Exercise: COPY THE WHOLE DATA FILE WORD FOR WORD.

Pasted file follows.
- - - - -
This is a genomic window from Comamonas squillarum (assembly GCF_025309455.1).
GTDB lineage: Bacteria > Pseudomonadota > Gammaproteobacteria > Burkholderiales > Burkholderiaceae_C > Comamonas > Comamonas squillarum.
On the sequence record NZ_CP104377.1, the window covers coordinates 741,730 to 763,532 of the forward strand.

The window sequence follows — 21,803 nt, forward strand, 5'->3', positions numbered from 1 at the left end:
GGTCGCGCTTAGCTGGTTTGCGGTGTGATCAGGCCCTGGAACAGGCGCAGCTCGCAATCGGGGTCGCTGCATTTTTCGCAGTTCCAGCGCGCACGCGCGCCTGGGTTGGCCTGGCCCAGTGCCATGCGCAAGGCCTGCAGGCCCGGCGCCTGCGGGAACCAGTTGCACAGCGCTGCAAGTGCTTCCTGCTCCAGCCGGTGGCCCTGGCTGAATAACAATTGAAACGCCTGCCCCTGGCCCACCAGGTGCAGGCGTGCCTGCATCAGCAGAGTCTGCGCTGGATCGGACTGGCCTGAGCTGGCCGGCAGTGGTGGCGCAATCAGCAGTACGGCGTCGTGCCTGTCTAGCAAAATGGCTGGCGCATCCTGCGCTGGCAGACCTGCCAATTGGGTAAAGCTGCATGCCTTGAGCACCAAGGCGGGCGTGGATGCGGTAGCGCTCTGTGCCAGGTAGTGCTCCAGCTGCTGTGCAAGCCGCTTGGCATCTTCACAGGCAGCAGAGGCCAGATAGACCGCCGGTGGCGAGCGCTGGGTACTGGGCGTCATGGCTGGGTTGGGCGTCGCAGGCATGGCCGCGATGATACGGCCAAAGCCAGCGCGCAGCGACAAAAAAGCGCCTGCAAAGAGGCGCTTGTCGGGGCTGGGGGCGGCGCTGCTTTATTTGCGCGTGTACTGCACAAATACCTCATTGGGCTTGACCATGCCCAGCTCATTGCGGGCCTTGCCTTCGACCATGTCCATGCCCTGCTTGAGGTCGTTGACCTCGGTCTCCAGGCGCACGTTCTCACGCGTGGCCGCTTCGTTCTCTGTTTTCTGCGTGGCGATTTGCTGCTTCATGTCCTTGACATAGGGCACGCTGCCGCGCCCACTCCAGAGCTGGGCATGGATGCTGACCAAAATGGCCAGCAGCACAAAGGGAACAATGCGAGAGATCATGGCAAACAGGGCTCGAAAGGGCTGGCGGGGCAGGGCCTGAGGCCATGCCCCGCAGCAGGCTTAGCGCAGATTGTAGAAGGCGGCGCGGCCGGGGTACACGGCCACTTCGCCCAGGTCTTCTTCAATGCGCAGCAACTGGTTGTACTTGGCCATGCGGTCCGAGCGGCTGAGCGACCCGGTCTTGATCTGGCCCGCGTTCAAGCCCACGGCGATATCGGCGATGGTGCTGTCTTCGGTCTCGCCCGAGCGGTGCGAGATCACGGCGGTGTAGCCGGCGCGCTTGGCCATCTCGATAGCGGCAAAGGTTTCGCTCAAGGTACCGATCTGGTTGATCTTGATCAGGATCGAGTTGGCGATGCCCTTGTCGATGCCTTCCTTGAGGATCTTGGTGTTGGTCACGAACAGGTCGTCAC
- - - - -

This is a genomic window from Comamonas squillarum (assembly GCF_025309455.1).
GTDB lineage: Bacteria > Pseudomonadota > Gammaproteobacteria > Burkholderiales > Burkholderiaceae_C > Comamonas > Comamonas squillarum.
On the sequence record NZ_CP104377.1, the window covers coordinates 741,730 to 763,532 of the forward strand.

The window sequence follows — 21,803 nt, forward strand, 5'->3', positions numbered from 1 at the left end:
GGTCGCGCTTAGCTGGTTTGCGGTGTGATCAGGCCCTGGAACAGGCGCAGCTCGCAATCGGGGTCGCTGCATTTTTCGCAGTTCCAGCGCGCACGCGCGCCTGGGTTGGCCTGGCCCAGTGCCATGCGCAAGGCCTGCAGGCCCGGCGCCTGCGGGAACCAGTTGCACAGCGCTGCAAGTGCTTCCTGCTCCAGCCGGTGGCCCTGGCTGAATAACAATTGAAACGCCTGCCCCTGGCCCACCAGGTGCAGGCGTGCCTGCATCAGCAGAGTCTGCGCTGGATCGGACTGGCCTGAGCTGGCCGGCAGTGGTGGCGCAATCAGCAGTACGGCGTCGTGCCTGTCTAGCAAAATGGCTGGCGCATCCTGCGCTGGCAGACCTGCCAATTGGGTAAAGCTGCATGCCTTGAGCACCAAGGCGGGCGTGGATGCGGTAGCGCTCTGTGCCAGGTAGTGCTCCAGCTGCTGTGCAAGCCGCTTGGCATCTTCACAGGCAGCAGAGGCCAGATAGACCGCCGGTGGCGAGCGCTGGGTACTGGGCGTCATGGCTGGGTTGGGCGTCGCAGGCATGGCCGCGATGATACGGCCAAAGCCAGCGCGCAGCGACAAAAAAGCGCCTGCAAAGAGGCGCTTGTCGGGGCTGGGGGCGGCGCTGCTTTATTTGCGCGTGTACTGCACAAATACCTCATTGGGCTTGACCATGCCCAGCTCATTGCGGGCCTTGCCTTCGACCATGTCCATGCCCTGCTTGAGGTCGTTGACCTCGGTCTCCAGGCGCACGTTCTCACGCGTGGCCGCTTCGTTCTCTGTTTTCTGCGTGGCGATTTGCTGCTTCATGTCCTTGACATAGGGCACGCTGCCGCGCCCACTCCAGAGCTGGGCATGGATGCTGACCAAAATGGCCAGCAGCACAAAGGGAACAATGCGAGAGATCATGGCAAACAGGGCTCGAAAGGGCTGGCGGGGCAGGGCCTGAGGCCATGCCCCGCAGCAGGCTTAGCGCAGATTGTAGAAGGCGGCGCGGCCGGGGTACACGGCCACTTCGCCCAGGTCTTCTTCAATGCGCAGCAACTGGTTGTACTTGGCCATGCGGTCCGAGCGGCTGAGCGACCCGGTCTTGATCTGGCCCGCGTTCAAGCCCACGGCGATATCGGCGATGGTGCTGTCTTCGGTCTCGCCCGAGCGGTGCGAGATCACGGCGGTGTAGCCGGCGCGCTTGGCCATCTCGATAGCGGCAAAGGTTTCGCTCAAGGTACCGATCTGGTTGATCTTGATCAGGATCGAGTTGGCGATGCCCTTGTCGATGCCTTCCTTGAGGATCTTGGTGTTGGTCACGAACAGGTCGTCAC